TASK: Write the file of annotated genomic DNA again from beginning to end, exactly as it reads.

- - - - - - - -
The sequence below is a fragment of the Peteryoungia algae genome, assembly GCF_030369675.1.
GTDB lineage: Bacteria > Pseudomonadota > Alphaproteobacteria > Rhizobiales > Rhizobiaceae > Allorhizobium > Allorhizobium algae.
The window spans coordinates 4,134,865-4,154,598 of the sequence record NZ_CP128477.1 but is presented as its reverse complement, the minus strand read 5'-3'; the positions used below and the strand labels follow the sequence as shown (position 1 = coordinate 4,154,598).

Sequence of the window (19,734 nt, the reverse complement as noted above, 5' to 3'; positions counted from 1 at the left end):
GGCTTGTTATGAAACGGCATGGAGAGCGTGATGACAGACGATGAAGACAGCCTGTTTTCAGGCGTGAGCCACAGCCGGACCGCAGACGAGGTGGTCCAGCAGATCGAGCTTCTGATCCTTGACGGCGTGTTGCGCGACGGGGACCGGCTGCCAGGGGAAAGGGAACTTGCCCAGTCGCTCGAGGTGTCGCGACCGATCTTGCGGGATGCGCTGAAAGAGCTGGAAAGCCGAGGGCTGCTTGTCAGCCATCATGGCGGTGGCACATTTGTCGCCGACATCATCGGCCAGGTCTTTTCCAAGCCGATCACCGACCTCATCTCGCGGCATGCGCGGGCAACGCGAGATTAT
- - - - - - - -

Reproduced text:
The sequence below is a fragment of the Peteryoungia algae genome, assembly GCF_030369675.1.
GTDB lineage: Bacteria > Pseudomonadota > Alphaproteobacteria > Rhizobiales > Rhizobiaceae > Allorhizobium > Allorhizobium algae.
The window spans coordinates 4,134,865-4,154,598 of the sequence record NZ_CP128477.1 but is presented as its reverse complement, the minus strand read 5'-3'; the positions used below and the strand labels follow the sequence as shown (position 1 = coordinate 4,154,598).

Sequence of the window (19,734 nt, the reverse complement as noted above, 5' to 3'; positions counted from 1 at the left end):
GGCTTGTTATGAAACGGCATGGAGAGCGTGATGACAGACGATGAAGACAGCCTGTTTTCAGGCGTGAGCCACAGCCGGACCGCAGACGAGGTGGTCCAGCAGATCGAGCTTCTGATCCTTGACGGCGTGTTGCGCGACGGGGACCGGCTGCCAGGGGAAAGGGAACTTGCCCAGTCGCTCGAGGTGTCGCGACCGATCTTGCGGGATGCGCTGAAAGAGCTGGAAAGCCGAGGGCTGCTTGTCAGCCATCATGGCGGTGGCACATTTGTCGCCGACATCATCGGCCAGGTCTTTTCCAAGCCGATCACCGACCTCATCTCGCGGCATGCGCGGGCAACGCGAGATTAT